Oregon Increases Port of Morrow Groundwater Pollution Fine

June 23, 2022

The Port violated its water quality permit an additional 626 times between November 2020 to February 2022, with a total of 2,155 violations overall.

The Oregon Department of Environmental Quality revised the Port of Morrow’s groundwater contamination fine to $2.1 million.

This decision was prompted after the discovery of additional wastewater violations.

According to the Oregon DEQ, reported OPB, the agency added $800,000 to the Port’s original $1.3 million fine for over-applying nitrogen-rich wastewater on agricultural fields in the Lower Umatilla Basin. The DEQ adds that this basin is the primary drinking water source for Morrow and Umatilla counties, reported OPB.

“When we issued the original penalty in January, we knew that there would be additional violations coming,” said DEQ spokesperson Laura Gleim, reported OPB. “We just didn’t yet have the documentation for those, and we didn’t want to wait several more months before issuing the original penalty and start moving towards getting them into compliance.”

The Port violated its water quality permit an additional 626 times between November 2020 to February 2022, with a total of 2,155 violations overall.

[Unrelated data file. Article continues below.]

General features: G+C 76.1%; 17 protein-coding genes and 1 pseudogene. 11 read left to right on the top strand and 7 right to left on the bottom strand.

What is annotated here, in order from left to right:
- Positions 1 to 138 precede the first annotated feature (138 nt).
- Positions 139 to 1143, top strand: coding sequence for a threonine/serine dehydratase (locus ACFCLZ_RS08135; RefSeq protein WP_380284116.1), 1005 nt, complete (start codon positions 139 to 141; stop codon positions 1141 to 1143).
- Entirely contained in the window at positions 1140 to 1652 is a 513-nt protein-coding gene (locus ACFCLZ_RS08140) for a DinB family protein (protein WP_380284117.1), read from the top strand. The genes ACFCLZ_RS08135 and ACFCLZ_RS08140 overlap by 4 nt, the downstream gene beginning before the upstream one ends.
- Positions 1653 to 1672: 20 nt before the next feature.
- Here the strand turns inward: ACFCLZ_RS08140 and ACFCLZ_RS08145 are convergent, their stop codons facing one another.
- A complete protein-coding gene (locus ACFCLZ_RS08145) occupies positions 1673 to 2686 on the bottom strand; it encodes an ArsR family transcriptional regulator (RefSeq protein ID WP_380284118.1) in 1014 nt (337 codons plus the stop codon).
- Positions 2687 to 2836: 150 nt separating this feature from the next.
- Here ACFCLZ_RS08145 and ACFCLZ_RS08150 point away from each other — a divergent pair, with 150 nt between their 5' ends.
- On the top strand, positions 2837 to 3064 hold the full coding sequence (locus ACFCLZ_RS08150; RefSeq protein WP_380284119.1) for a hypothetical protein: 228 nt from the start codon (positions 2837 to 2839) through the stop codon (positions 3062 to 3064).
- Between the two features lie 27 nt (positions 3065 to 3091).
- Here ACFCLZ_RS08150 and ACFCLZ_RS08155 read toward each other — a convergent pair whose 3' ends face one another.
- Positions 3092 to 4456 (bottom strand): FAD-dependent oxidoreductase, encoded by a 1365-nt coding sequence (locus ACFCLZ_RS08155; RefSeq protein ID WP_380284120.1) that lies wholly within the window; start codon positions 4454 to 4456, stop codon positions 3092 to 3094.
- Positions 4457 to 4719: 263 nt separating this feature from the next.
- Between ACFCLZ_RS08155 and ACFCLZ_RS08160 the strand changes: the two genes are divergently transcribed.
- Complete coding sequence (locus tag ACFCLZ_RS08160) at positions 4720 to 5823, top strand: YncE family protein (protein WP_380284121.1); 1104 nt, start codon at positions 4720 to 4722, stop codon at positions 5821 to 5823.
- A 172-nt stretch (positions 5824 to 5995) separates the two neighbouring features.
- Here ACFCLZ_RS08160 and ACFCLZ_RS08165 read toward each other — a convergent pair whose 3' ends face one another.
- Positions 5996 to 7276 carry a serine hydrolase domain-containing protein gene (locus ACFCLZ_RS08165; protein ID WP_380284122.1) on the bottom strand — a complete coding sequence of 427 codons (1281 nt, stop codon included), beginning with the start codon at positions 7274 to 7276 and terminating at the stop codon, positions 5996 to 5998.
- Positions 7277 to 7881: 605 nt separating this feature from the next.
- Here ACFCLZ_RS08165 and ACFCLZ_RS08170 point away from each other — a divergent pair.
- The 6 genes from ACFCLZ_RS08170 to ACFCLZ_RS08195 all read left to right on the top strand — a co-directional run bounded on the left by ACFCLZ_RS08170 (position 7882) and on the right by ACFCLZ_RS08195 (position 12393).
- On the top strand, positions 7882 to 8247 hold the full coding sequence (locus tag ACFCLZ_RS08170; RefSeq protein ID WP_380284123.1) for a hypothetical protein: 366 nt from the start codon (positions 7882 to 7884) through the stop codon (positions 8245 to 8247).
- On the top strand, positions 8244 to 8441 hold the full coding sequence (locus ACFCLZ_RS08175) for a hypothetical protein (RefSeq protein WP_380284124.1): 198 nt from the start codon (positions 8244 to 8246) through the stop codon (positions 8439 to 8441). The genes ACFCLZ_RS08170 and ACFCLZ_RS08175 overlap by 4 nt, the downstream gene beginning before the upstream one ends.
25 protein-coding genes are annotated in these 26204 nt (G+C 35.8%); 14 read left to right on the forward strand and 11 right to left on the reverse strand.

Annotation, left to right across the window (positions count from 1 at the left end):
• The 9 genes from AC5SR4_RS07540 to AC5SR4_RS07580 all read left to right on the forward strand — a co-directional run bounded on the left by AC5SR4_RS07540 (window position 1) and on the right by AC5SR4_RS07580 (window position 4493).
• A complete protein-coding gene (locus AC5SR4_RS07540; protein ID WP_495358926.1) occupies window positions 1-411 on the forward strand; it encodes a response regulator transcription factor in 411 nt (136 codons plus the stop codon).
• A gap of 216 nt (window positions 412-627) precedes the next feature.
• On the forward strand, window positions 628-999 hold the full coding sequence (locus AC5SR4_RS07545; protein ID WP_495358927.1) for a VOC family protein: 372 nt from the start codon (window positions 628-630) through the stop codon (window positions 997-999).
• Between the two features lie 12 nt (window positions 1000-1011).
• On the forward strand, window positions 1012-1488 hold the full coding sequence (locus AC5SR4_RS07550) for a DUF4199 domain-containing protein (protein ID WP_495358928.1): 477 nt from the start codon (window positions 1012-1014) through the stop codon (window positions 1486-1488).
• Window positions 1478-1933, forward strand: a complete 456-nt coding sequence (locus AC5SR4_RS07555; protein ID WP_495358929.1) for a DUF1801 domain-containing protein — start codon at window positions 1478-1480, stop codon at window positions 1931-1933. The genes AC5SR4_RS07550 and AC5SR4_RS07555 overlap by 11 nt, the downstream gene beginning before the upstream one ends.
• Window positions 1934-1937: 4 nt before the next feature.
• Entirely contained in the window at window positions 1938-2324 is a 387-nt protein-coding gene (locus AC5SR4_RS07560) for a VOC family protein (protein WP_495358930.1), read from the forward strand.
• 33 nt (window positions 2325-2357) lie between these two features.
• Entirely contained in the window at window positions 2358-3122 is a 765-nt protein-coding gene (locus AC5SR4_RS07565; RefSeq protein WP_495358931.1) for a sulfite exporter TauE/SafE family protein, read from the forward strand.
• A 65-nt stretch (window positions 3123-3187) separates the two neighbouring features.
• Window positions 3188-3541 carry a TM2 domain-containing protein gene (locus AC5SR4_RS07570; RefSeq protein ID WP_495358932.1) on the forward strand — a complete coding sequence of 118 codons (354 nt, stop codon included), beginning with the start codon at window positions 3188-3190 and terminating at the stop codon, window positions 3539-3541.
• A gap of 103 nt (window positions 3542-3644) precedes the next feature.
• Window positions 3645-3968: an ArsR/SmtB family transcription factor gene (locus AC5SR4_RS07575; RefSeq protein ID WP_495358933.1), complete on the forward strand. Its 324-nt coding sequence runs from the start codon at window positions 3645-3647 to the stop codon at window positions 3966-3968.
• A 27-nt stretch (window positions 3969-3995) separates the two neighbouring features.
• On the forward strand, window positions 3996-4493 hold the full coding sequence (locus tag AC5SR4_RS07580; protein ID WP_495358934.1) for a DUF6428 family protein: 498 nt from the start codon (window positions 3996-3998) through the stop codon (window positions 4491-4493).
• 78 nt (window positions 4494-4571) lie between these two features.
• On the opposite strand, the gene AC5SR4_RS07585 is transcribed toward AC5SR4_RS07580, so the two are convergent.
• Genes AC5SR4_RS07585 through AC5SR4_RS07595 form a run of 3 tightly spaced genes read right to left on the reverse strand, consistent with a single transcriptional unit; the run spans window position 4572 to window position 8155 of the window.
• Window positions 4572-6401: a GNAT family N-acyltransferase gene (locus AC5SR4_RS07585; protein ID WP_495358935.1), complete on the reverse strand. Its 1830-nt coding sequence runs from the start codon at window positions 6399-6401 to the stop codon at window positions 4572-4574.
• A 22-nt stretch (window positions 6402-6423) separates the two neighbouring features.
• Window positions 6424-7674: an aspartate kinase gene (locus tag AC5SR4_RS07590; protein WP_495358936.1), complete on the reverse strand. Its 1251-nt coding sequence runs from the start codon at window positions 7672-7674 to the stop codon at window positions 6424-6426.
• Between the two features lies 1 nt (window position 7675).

Additionally, the Port added 96 additional tons of excess nitrate to nearby agricultural fields, an estimated 261 tons total, during that time, reported OPB.

“By the DEQ’s own analysis, the Port’s industrial wastewater reuse program is responsible for less than 5% of the area’s nitrates,” said Lisa Mittelsdorf, the Port’s executive director, in an emailed statement, reported OPB. “We will continue to work with DEQ to collaborate on a solution that will address what happens to industrial wastewater during winter months without shutting down the industries generating that wastewater.”

Morrow County declared a local state of emergency after private well testing showed high levels of nitrate contamination. The results after testing approximately 70 wells showed high concentrations of the contaminant. 

Morrow County Commissioner Chair Jim Doherty has been working with local organization Oregon Rural Action to test private wells for nitrate contamination. According to OPB, there are no Oregon regulations on private wells, so owners are responsible for those wells. 

Five pollution sources are: irrigated agriculture; food processing wastewater; animal feeding operations like dairies and feedlots; sewage from septic tank systems; and the U.S. Army Umatilla Chemical Depot’s bomb washout lagoons.

According to DEQ, fertilizer used on irrigated farmland accounts for approximately 70% of nitrates leaching into the groundwater, and concentrated animal feeding operations account for about 12%.

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Cristina Tuser

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